18 May 2012
This research focuses on utilizing the typically overlooked taxi manifest data to analyze taxi operations with respect to transit, and also presents alternative uses for the data in transportation planning. Taxi travel characteristics are explored for Arlington, Virginia, a county containing both urban and suburban qualities. Previous research contends that manifest data can provide valuable quantitative descriptors of taxi travel. This thesis attempts to describe taxi travel by quantifying trip characteristics; the shortcomings of using manifest data are discussed and the results are reported. The taxi operations results are then compared for weekend and weekday travel and also for airport and non-airport bound travel. Several key differences between these groups of taxi trips are discussed. Next, an investigation of the relationship between mass transit facilities and taxi travel is conducted. Because taxis provide a complementary yet competing public transportation service to mass transit, it is hypothesized that examining the proximity to transit options and the timing of taxi trips can provide insight to the perceived gaps in mass transit services. However, the data show that simply examining geographic or temporal characteristics of taxi trips does not define clear relationships between transit facilities and taxi use. Instead, the results suggest that other variables such as land use and vehicle access may hold a greater influence over the generation of taxi trips. Despite the difficulty in using manifest data to determine gaps in transit, the data collected by taxi regulators could have numerous applications for planners. Possible applications for the type of taxi data used in this research are explored and a potential data flow for agencies is proposed. / Master of Science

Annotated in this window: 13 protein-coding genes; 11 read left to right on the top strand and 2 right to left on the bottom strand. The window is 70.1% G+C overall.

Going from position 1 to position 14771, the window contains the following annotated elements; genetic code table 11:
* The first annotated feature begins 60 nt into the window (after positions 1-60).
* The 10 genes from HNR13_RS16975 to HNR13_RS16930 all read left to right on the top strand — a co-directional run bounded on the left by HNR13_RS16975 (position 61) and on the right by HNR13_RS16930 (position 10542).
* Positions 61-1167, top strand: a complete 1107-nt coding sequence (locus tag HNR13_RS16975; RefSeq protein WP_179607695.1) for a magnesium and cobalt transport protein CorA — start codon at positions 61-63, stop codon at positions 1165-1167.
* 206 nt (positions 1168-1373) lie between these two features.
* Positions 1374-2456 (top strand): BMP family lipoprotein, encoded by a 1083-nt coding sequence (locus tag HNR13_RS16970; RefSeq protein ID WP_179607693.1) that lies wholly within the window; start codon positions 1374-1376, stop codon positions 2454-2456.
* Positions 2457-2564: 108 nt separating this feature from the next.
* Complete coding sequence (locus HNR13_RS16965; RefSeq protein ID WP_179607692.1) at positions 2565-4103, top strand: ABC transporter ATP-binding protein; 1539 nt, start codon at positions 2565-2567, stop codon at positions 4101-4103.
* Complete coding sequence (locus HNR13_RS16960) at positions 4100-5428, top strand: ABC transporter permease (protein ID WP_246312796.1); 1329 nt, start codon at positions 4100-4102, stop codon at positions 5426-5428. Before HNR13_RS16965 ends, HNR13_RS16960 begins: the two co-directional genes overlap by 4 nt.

08 April 2016